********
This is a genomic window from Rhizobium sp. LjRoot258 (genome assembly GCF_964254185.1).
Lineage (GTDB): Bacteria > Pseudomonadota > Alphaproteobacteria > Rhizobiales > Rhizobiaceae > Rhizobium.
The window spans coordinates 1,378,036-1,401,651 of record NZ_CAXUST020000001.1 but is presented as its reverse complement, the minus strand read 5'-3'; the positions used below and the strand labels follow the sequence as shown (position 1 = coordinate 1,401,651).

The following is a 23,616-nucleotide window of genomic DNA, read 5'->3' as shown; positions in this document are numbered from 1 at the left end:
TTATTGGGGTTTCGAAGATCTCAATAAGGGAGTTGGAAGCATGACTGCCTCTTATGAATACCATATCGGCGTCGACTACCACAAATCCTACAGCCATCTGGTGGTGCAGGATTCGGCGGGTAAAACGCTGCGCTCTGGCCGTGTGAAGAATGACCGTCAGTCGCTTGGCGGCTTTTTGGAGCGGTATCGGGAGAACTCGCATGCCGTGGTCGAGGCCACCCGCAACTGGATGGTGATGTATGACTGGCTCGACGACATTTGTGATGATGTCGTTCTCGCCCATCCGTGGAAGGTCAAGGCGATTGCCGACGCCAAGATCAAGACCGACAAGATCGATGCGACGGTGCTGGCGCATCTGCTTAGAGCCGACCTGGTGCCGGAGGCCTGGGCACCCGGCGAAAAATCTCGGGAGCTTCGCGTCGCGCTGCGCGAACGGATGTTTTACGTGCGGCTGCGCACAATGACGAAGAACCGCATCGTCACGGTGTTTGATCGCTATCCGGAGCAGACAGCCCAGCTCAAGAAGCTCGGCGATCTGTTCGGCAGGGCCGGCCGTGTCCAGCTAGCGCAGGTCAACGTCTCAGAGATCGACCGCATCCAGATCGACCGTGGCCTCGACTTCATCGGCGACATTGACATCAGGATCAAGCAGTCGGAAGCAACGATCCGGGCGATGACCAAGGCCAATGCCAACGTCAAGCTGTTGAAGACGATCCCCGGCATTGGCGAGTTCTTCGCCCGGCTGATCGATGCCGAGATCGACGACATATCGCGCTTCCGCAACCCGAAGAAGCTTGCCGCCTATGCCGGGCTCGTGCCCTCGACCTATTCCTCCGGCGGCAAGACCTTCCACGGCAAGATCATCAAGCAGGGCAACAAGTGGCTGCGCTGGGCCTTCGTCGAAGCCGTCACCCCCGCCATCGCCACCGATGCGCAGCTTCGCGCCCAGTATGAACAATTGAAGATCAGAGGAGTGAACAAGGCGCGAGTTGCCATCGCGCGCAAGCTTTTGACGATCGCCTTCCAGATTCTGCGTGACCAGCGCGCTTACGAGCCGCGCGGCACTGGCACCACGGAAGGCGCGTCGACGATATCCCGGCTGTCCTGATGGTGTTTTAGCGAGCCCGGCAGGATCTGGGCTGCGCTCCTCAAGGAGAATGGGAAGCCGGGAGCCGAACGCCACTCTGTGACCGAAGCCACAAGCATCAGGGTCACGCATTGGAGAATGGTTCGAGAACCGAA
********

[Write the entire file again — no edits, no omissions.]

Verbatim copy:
This is a genomic window from Rhizobium sp. LjRoot258 (genome assembly GCF_964254185.1).
Lineage (GTDB): Bacteria > Pseudomonadota > Alphaproteobacteria > Rhizobiales > Rhizobiaceae > Rhizobium.
The window spans coordinates 1,378,036-1,401,651 of record NZ_CAXUST020000001.1 but is presented as its reverse complement, the minus strand read 5'-3'; the positions used below and the strand labels follow the sequence as shown (position 1 = coordinate 1,401,651).

The following is a 23,616-nucleotide window of genomic DNA, read 5'->3' as shown; positions in this document are numbered from 1 at the left end:
TTATTGGGGTTTCGAAGATCTCAATAAGGGAGTTGGAAGCATGACTGCCTCTTATGAATACCATATCGGCGTCGACTACCACAAATCCTACAGCCATCTGGTGGTGCAGGATTCGGCGGGTAAAACGCTGCGCTCTGGCCGTGTGAAGAATGACCGTCAGTCGCTTGGCGGCTTTTTGGAGCGGTATCGGGAGAACTCGCATGCCGTGGTCGAGGCCACCCGCAACTGGATGGTGATGTATGACTGGCTCGACGACATTTGTGATGATGTCGTTCTCGCCCATCCGTGGAAGGTCAAGGCGATTGCCGACGCCAAGATCAAGACCGACAAGATCGATGCGACGGTGCTGGCGCATCTGCTTAGAGCCGACCTGGTGCCGGAGGCCTGGGCACCCGGCGAAAAATCTCGGGAGCTTCGCGTCGCGCTGCGCGAACGGATGTTTTACGTGCGGCTGCGCACAATGACGAAGAACCGCATCGTCACGGTGTTTGATCGCTATCCGGAGCAGACAGCCCAGCTCAAGAAGCTCGGCGATCTGTTCGGCAGGGCCGGCCGTGTCCAGCTAGCGCAGGTCAACGTCTCAGAGATCGACCGCATCCAGATCGACCGTGGCCTCGACTTCATCGGCGACATTGACATCAGGATCAAGCAGTCGGAAGCAACGATCCGGGCGATGACCAAGGCCAATGCCAACGTCAAGCTGTTGAAGACGATCCCCGGCATTGGCGAGTTCTTCGCCCGGCTGATCGATGCCGAGATCGACGACATATCGCGCTTCCGCAACCCGAAGAAGCTTGCCGCCTATGCCGGGCTCGTGCCCTCGACCTATTCCTCCGGCGGCAAGACCTTCCACGGCAAGATCATCAAGCAGGGCAACAAGTGGCTGCGCTGGGCCTTCGTCGAAGCCGTCACCCCCGCCATCGCCACCGATGCGCAGCTTCGCGCCCAGTATGAACAATTGAAGATCAGAGGAGTGAACAAGGCGCGAGTTGCCATCGCGCGCAAGCTTTTGACGATCGCCTTCCAGATTCTGCGTGACCAGCGCGCTTACGAGCCGCGCGGCACTGGCACCACGGAAGGCGCGTCGACGATATCCCGGCTGTCCTGATGGTGTTTTAGCGAGCCCGGCAGGATCTGGGCTGCGCTCCTCAAGGAGAATGGGAAGCCGGGAGCCGAACGCCACTCTGTGACCGAAGCCACAAGCATCAGGGTCACGCATTGGAGAATGGTTCGAGAACCGAA